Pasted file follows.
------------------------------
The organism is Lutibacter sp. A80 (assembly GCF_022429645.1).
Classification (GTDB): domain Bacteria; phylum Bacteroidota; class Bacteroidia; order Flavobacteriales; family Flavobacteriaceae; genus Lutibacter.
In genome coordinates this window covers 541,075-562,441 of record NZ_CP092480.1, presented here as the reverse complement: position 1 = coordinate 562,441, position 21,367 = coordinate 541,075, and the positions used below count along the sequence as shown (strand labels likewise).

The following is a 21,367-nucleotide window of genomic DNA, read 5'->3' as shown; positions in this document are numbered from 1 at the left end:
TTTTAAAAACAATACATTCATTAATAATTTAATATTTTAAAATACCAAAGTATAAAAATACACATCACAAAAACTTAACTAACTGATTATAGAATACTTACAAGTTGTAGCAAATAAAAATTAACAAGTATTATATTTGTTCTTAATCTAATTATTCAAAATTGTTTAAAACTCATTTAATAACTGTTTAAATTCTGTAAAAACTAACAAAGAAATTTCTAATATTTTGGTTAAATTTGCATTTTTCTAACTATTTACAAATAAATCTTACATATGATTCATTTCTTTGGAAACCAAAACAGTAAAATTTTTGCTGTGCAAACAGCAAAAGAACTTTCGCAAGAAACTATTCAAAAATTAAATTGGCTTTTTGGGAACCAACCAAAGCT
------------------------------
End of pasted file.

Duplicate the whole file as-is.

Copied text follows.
The organism is Lutibacter sp. A80 (assembly GCF_022429645.1).
Classification (GTDB): domain Bacteria; phylum Bacteroidota; class Bacteroidia; order Flavobacteriales; family Flavobacteriaceae; genus Lutibacter.
In genome coordinates this window covers 541,075-562,441 of record NZ_CP092480.1, presented here as the reverse complement: position 1 = coordinate 562,441, position 21,367 = coordinate 541,075, and the positions used below count along the sequence as shown (strand labels likewise).

The following is a 21,367-nucleotide window of genomic DNA, read 5'->3' as shown; positions in this document are numbered from 1 at the left end:
TTTTAAAAACAATACATTCATTAATAATTTAATATTTTAAAATACCAAAGTATAAAAATACACATCACAAAAACTTAACTAACTGATTATAGAATACTTACAAGTTGTAGCAAATAAAAATTAACAAGTATTATATTTGTTCTTAATCTAATTATTCAAAATTGTTTAAAACTCATTTAATAACTGTTTAAATTCTGTAAAAACTAACAAAGAAATTTCTAATATTTTGGTTAAATTTGCATTTTTCTAACTATTTACAAATAAATCTTACATATGATTCATTTCTTTGGAAACCAAAACAGTAAAATTTTTGCTGTGCAAACAGCAAAAGAACTTTCGCAAGAAACTATTCAAAAATTAAATTGGCTTTTTGGGAACCAACCAAAGCT